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Mild mannered Jack Dawn has been secretly working as an accountant for the mob. He, his Puerto Rican wife Jeri, his teen-aged daughter Joan and his mother-in-law, all who were planning on going on the run, are murdered by the mob because Jack was going to inform on them to the FBI. Before they're killed, Jack and Jeri are able to send their six-year old son Phil to Jeri's friend and their neighbor, Gloria Swenson, for safe keeping. Also with Phil is the book which contains all the information Jack was going to turn over. Gloria and Phil have an antagonistic relationship, not so much for who they are but what they are, Phil a kid, and Gloria a strange white woman who hates kids. As an ex-mistress of a mobster, Gloria learns that the people that killed the Dawns are old friends of hers. As Gloria and Phil go on the run both from the mob and from the authorities (who believe she kidnapped Phil) throughout New York City, Gloria has to come up with a plan on how best to save themselves, ... Written by
There was on-set conflict between writer-director John Cassavetes and production manager Stephen F. Kesten who constantly fought according to Assistant Director Mike Haley (Michael Haley) who has said the pair almost had a punch-up during filming in New Jersey. See more »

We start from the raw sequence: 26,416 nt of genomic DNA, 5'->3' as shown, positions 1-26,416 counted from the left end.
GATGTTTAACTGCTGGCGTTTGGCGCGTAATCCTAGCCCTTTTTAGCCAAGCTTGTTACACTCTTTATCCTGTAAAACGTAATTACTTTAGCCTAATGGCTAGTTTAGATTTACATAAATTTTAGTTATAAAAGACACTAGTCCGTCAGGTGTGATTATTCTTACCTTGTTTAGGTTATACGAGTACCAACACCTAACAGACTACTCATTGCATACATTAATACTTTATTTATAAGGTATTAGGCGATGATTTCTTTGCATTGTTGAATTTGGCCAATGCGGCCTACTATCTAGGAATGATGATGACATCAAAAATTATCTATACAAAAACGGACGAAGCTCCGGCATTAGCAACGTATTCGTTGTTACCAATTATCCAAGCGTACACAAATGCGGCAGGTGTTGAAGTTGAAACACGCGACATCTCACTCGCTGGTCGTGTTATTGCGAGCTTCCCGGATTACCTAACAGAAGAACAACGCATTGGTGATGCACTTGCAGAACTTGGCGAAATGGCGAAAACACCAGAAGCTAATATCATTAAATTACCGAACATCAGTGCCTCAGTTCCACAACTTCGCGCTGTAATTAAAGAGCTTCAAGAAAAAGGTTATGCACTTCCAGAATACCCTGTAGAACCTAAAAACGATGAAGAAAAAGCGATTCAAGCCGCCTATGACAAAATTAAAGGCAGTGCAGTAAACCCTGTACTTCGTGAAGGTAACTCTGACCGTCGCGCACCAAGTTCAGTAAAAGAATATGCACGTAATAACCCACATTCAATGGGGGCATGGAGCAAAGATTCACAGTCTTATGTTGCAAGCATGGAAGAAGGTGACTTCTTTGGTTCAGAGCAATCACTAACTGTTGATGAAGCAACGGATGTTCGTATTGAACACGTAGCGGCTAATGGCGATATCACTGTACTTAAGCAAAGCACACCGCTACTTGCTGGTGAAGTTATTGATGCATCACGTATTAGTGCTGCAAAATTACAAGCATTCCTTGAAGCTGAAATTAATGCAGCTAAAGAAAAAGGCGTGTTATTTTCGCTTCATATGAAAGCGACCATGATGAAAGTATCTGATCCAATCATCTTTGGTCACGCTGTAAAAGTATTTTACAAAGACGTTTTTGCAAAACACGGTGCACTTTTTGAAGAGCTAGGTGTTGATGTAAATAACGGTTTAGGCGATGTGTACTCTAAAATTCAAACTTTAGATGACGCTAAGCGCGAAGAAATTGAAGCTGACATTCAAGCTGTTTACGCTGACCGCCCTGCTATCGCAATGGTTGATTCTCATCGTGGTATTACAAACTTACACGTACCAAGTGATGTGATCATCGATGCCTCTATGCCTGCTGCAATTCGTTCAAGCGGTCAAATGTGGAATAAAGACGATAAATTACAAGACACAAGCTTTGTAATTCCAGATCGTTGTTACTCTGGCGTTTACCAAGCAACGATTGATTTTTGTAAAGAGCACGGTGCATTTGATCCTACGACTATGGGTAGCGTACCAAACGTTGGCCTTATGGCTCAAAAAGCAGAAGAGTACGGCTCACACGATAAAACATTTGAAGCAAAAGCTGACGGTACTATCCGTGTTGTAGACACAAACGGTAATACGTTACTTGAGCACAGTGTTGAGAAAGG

There must be a million woman like Gloria. They never got educated but they're smart. They're good looking, but not enough to get that gangster boyfriend to leave his wife. They hostess or maybe they just are table dressing for as long as they can. They make enough to have a decent apartment, and they hock the gift jewelry and furs and stick the money in a safe deposit box for the day they just can't do it any more. Can't smile and nod and be sweet, and the goombas look to the younger girls for attention. They try to keep quiet and keep their nose clean and ignore the young punks that treat them a little worse every year.
But life can mess up your plans, as it does for Gloria when it dumps an orphaned kid in her lap and some of her p***ed gangster pals at her door. And the decision she makes to save the kid's life means she can never go back.
"Gloria" isn't really about stuff like violence or mobsters or guns at all. It's about the hopes and wishes and loneliness of a life that represents the lives of many invisible woman. Gloria has always been a "broad" as she says. Never the Madonna, to be worshipped and respected. Always the Whore to be stepped on. And it sucks to be at the mercy and whim of men. Especially cruel, stupid thugs who don't have the brains or guts to do anything but lie, cheat, steal, and kill women and children.
Gloria reluctantly gives up her old life. She gave years of her life to these slobs and she doesn't want to lose the little she got for her troubles. She just wants peace and quiet and to be left alone. Why give it up to help some annoying kid?
But when she makes the decision to do just that, her rage and resentment explode.
Gena Rowlands gives a flawless performance that burns bright and makes the viewer feel the rage of those who hide their intelligence and personality and try to "get by" in a world of lesser men. Gloria's got more balls and brains than any of the suits that run the racket. And now she's going to prove it.
"Gloria" is what happens when adults make movies for adults. No childish chatter, no idealized and airbrushed world, no moralizing and preaching. This movie has blood in its veins.
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